That way the bolt will fit through the whole without interference. Figure in your clearances for corners, tops to enclosures, sliding parts and so on.

Why Draw Out Your Designs?

For many years, I never formally drew out my designs, in spite of extensive drafting experience in my younger days. My low-volume desktop and one-off garage projects were always fast moving and I just wanted to get on with the build.

These days, you can’t make parts using CAD without a model. Where do you get a model? One place is a parts site like Thingiverse.

The other option is… you guessed it… design your own parts with FreeCAD. Remember, that new desktop technology like 3D milling or laser cutting (commonly called CAM for computer-aided manufacturing) also requires a model as input. If you want to do an analysis on your parts, you’ll need a model there too.

What’s cool now is that modern consumer-grade laptops can handle all those things, from the software side. FreeCAD modeling works great even with something as complicated as a car transmission.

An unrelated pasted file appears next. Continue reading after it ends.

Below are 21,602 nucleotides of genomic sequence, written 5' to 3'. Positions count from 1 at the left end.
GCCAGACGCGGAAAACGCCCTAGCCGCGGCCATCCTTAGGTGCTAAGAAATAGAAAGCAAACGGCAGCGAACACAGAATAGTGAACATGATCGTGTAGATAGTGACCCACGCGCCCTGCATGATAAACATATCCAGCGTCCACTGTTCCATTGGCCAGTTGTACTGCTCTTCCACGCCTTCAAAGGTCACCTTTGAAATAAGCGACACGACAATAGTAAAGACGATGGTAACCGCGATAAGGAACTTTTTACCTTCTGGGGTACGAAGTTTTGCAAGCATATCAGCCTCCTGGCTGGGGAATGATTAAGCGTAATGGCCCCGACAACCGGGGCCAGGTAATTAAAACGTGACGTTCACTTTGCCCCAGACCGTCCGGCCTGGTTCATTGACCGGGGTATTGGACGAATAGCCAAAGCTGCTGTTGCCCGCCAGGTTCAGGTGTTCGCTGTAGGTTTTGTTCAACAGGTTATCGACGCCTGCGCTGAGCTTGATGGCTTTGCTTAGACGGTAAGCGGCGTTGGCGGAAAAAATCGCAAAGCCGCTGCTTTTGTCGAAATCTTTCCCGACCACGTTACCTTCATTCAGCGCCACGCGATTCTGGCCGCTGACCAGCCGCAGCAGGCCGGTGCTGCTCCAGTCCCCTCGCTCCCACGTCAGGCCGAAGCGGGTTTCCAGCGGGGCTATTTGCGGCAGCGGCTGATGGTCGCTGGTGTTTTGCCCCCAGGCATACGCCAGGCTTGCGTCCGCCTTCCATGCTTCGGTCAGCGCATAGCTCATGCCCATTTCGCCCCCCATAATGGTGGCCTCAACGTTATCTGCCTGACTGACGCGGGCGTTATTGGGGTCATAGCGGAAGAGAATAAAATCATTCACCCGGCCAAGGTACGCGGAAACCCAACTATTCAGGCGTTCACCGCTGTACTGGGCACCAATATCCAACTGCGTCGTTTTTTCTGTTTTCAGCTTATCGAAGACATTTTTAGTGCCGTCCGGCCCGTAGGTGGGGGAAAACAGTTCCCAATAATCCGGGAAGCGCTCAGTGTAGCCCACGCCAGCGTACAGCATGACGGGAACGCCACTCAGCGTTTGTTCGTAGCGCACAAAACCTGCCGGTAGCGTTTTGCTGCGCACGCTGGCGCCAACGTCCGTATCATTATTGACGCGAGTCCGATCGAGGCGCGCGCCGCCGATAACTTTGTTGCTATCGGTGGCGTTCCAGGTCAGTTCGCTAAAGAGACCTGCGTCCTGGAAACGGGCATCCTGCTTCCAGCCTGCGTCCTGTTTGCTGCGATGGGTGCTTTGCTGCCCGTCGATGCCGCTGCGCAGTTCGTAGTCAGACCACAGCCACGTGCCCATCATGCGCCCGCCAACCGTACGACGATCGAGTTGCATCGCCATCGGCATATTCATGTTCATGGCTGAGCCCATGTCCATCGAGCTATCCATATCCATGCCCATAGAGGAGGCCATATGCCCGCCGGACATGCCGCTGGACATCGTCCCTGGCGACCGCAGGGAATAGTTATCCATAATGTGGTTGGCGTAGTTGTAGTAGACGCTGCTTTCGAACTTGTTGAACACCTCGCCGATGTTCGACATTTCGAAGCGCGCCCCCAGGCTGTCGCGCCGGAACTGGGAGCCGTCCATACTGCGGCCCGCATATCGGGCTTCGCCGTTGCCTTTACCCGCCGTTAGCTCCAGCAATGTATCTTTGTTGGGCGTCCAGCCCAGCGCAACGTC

The slicers (like the Prusa slicer) used for making the G-Code for a printer, are quick and effortless. Doing thermal or finite-element-modeling on a part isn’t any big deal either, on modern, off-the-shelf computing hardware.

The models you create can also be saved, reused and shared. They are just files you email or copy to other people. I couldn’t see the point of keeping paper drawings of my designs, in a file cabinet, back in the day. You couldn’t do anything with them.

Now, you can take parts, like a standard bolt or your newly designed recycled can-opener motor bracket and insert it into a new project. No need to recreate everything again, from scratch. Or, you might send a part to a colleague and ask for upgrade suggestions or to have them print it.

Let’s not forget too that FreeCAD has extensive dimensioning capabilities to document a design. Back in the old days, who wanted to dimension drawings? Nobody.

Now, you just place them where you want them to appear on your drawing. The physical measurements are part of the model and are reflected in the drawing dimensions. Makes for nice, professional and informational graphics, in presentations. Just ship your drawing over and use it in LibreOffice.

Finding Your CAD Mindset

Getting into the CAD mindset is pretty easy. Forget about Thingiverse trinkets and start pondering what you can make to fix something around the house.

One of my first useful projects was to repair my wife’s favorite pepper grinder. The base was cylindrical and had a big triangular chunk broken out. It was her favorite color, red and replacement parts simply weren’t available.